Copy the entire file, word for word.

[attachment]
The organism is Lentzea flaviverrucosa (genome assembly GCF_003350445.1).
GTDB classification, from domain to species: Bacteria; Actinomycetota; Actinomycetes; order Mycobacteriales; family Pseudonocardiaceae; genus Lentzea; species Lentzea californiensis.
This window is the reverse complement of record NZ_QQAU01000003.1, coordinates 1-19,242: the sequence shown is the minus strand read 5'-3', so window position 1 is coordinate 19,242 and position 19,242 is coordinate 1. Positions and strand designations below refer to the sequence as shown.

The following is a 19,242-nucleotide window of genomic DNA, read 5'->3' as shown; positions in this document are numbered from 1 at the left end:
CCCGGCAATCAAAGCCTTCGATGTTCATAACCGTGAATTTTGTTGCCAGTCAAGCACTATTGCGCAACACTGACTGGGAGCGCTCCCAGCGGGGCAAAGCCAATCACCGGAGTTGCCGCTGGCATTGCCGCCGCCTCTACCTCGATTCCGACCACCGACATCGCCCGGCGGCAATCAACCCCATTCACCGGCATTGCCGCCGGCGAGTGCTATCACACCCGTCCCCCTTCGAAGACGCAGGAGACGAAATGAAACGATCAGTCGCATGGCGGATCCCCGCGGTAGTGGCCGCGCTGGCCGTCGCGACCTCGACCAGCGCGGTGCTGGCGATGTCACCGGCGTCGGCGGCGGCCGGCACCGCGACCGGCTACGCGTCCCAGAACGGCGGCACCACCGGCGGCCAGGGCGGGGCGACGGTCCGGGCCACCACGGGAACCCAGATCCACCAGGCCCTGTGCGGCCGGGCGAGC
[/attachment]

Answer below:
The organism is Lentzea flaviverrucosa (genome assembly GCF_003350445.1).
GTDB classification, from domain to species: Bacteria; Actinomycetota; Actinomycetes; order Mycobacteriales; family Pseudonocardiaceae; genus Lentzea; species Lentzea californiensis.
This window is the reverse complement of record NZ_QQAU01000003.1, coordinates 1-19,242: the sequence shown is the minus strand read 5'-3', so window position 1 is coordinate 19,242 and position 19,242 is coordinate 1. Positions and strand designations below refer to the sequence as shown.

The following is a 19,242-nucleotide window of genomic DNA, read 5'->3' as shown; positions in this document are numbered from 1 at the left end:
CCCGGCAATCAAAGCCTTCGATGTTCATAACCGTGAATTTTGTTGCCAGTCAAGCACTATTGCGCAACACTGACTGGGAGCGCTCCCAGCGGGGCAAAGCCAATCACCGGAGTTGCCGCTGGCATTGCCGCCGCCTCTACCTCGATTCCGACCACCGACATCGCCCGGCGGCAATCAACCCCATTCACCGGCATTGCCGCCGGCGAGTGCTATCACACCCGTCCCCCTTCGAAGACGCAGGAGACGAAATGAAACGATCAGTCGCATGGCGGATCCCCGCGGTAGTGGCCGCGCTGGCCGTCGCGACCTCGACCAGCGCGGTGCTGGCGATGTCACCGGCGTCGGCGGCGGCCGGCACCGCGACCGGCTACGCGTCCCAGAACGGCGGCACCACCGGCGGCCAGGGCGGGGCGACGGTCCGGGCCACCACGGGAACCCAGATCCACCAGGCCCTGTGCGGCCGGGCGAGC